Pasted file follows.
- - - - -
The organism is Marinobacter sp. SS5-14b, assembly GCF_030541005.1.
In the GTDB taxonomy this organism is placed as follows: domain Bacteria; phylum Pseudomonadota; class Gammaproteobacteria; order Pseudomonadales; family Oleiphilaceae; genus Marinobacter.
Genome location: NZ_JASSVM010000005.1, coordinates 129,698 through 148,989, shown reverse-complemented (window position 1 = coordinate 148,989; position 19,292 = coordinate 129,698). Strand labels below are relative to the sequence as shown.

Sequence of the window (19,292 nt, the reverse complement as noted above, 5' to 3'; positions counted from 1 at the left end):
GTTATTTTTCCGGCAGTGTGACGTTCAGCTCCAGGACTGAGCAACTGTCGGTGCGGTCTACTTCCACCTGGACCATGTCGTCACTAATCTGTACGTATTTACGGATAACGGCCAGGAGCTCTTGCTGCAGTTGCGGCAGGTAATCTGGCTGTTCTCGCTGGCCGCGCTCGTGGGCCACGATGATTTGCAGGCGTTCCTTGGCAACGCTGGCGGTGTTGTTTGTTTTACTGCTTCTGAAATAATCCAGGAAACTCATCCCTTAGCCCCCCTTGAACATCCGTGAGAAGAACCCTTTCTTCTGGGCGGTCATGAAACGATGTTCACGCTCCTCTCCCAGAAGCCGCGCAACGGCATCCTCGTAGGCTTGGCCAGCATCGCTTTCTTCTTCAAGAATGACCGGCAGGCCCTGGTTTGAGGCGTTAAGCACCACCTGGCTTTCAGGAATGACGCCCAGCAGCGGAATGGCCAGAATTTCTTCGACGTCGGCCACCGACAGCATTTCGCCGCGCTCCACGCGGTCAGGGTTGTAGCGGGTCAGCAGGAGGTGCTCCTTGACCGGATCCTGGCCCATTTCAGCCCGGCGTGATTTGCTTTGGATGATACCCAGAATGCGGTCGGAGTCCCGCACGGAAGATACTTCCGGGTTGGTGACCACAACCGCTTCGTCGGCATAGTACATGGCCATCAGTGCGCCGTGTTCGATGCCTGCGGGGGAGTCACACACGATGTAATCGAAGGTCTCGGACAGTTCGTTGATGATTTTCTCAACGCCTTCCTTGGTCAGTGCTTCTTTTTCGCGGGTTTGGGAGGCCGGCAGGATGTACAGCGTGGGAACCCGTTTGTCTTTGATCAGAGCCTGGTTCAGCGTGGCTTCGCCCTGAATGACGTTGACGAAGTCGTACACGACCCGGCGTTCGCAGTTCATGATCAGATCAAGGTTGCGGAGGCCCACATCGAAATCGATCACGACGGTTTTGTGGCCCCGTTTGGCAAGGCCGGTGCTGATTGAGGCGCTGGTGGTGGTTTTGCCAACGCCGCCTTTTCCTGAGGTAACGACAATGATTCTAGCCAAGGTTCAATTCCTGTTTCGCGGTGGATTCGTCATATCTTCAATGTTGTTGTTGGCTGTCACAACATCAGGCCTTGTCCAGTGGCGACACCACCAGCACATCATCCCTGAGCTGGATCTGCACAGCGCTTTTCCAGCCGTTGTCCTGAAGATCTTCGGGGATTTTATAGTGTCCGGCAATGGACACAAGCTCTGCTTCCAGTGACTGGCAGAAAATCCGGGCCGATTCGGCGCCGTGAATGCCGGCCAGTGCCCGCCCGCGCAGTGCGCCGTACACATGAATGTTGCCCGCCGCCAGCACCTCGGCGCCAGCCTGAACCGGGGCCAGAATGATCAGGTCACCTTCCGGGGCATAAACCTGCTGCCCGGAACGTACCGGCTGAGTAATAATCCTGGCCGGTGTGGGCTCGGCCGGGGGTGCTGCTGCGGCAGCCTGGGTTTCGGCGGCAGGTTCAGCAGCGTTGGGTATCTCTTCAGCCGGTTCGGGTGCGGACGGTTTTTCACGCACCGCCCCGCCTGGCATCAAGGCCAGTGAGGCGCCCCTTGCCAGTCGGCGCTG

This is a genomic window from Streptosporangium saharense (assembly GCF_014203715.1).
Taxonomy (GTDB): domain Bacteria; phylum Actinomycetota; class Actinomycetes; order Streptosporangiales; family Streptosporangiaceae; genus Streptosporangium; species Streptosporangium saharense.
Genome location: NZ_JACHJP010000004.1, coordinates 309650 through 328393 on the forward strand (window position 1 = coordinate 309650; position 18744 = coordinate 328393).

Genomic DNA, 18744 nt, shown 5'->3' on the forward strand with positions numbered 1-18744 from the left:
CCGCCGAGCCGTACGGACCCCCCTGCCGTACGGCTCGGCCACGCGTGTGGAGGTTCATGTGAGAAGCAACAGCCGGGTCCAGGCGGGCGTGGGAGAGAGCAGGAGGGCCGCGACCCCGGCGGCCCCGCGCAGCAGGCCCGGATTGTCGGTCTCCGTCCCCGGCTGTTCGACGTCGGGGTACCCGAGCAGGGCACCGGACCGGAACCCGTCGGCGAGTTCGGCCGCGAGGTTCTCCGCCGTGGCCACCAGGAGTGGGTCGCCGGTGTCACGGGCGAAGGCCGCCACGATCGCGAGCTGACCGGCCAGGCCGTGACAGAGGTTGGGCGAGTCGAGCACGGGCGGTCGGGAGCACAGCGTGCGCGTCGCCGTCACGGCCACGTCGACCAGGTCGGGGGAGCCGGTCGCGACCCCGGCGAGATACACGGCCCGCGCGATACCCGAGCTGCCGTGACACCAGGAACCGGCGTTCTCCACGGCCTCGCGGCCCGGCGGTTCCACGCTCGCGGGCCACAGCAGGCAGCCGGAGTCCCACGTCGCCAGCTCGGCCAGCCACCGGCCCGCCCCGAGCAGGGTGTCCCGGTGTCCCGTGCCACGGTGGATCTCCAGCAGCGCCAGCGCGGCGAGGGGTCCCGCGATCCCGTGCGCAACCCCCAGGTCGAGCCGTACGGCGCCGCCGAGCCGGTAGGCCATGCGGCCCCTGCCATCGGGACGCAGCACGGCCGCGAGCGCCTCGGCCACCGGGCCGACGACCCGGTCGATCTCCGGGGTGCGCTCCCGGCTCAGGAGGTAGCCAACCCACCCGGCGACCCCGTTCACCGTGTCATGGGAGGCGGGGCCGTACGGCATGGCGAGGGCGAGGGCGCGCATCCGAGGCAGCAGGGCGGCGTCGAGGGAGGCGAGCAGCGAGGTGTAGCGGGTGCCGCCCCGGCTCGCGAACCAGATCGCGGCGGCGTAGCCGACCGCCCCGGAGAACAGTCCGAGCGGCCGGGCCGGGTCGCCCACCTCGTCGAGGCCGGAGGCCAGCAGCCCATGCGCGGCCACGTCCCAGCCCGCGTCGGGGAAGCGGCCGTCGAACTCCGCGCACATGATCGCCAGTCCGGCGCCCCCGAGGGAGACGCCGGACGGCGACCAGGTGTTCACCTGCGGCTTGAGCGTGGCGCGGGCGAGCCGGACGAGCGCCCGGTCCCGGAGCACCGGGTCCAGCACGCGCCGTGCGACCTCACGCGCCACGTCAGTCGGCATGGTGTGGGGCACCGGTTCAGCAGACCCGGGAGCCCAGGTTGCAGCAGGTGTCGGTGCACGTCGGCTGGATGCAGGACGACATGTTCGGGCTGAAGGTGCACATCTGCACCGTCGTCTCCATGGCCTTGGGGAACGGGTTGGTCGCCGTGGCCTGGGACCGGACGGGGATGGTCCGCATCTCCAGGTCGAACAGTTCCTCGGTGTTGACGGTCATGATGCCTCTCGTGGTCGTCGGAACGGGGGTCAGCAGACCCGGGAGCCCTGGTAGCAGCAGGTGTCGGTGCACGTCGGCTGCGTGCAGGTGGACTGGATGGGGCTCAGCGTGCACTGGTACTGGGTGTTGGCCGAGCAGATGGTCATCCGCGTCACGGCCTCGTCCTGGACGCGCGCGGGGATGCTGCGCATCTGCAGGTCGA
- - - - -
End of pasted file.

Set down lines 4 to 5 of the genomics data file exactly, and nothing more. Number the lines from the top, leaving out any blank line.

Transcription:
Sequence of the window (19,292 nt, the reverse complement as noted above, 5' to 3'; positions counted from 1 at the left end):
GTTATTTTTCCGGCAGTGTGACGTTCAGCTCCAGGACTGAGCAACTGTCGGTGCGGTCTACTTCCACCTGGACCATGTCGTCACTAATCTGTACGTATTTACGGATAACGGCCAGGAGCTCTTGCTGCAGTTGCGGCAGGTAATCTGGCTGTTCTCGCTGGCCGCGCTCGTGGGCCACGATGATTTGCAGGCGTTCCTTGGCAACGCTGGCGGTGTTGTTTGTTTTACTGCTTCTGAAATAATCCAGGAAACTCATCCCTTAGCCCCCCTTGAACATCCGTGAGAAGAACCCTTTCTTCTGGGCGGTCATGAAACGATGTTCACGCTCCTCTCCCAGAAGCCGCGCAACGGCATCCTCGTAGGCTTGGCCAGCATCGCTTTCTTCTTCAAGAATGACCGGCAGGCCCTGGTTTGAGGCGTTAAGCACCACCTGGCTTTCAGGAATGACGCCCAGCAGCGGAATGGCCAGAATTTCTTCGACGTCGGCCACCGACAGCATTTCGCCGCGCTCCACGCGGTCAGGGTTGTAGCGGGTCAGCAGGAGGTGCTCCTTGACCGGATCCTGGCCCATTTCAGCCCGGCGTGATTTGCTTTGGATGATACCCAGAATGCGGTCGGAGTCCCGCACGGAAGATACTTCCGGGTTGGTGACCACAACCGCTTCGTCGGCATAGTACATGGCCATCAGTGCGCCGTGTTCGATGCCTGCGGGGGAGTCACACACGATGTAATCGAAGGTCTCGGACAGTTCGTTGATGATTTTCTCAACGCCTTCCTTGGTCAGTGCTTCTTTTTCGCGGGTTTGGGAGGCCGGCAGGATGTACAGCGTGGGAACCCGTTTGTCTTTGATCAGAGCCTGGTTCAGCGTGGCTTCGCCCTGAATGACGTTGACGAAGTCGTACACGACCCGGCGTTCGCAGTTCATGATCAGATCAAGGTTGCGGAGGCCCACATCGAAATCGATCACGACGGTTTTGTGGCCCCGTTTGGCAAGGCCGGTGCTGATTGAGGCGCTGGTGGTGGTTTTGCCAACGCCGCCTTTTCCTGAGGTAACGACAATGATTCTAGCCAAGGTTCAATTCCTGTTTCGCGGTGGATTCGTCATATCTTCAATGTTGTTGTTGGCTGTCACAACATCAGGCCTTGTCCAGTGGCGACACCACCAGCACATCATCCCTGAGCTGGATCTGCACAGCGCTTTTCCAGCCGTTGTCCTGAAGATCTTCGGGGATTTTATAGTGTCCGGCAATGGACACAAGCTCTGCTTCCAGTGACTGGCAGAAAATCCGGGCCGATTCGGCGCCGTGAATGCCGGCCAGTGCCCGCCCGCGCAGTGCGCCGTACACATGAATGTTGCCCGCCGCCAGCACCTCGGCGCCAGCCTGAACCGGGGCCAGAATGATCAGGTCACCTTCCGGGGCATAAACCTGCTGCCCGGAACGTACCGGCTGAGTAATAATCCTGGCCGGTGTGGGCTCGGCCGGGGGTGCTGCTGCGGCAGCCTGGGTTTCGGCGGCAGGTTCAGCAGCGTTGGGTATCTCTTCAGCCGGTTCGGGTGCGGACGGTTTTTCACGCACCGCCCCGCCTGGCATCAAGGCCAGTGAGGCGCCCCTTGCCAGTCGGCGCTG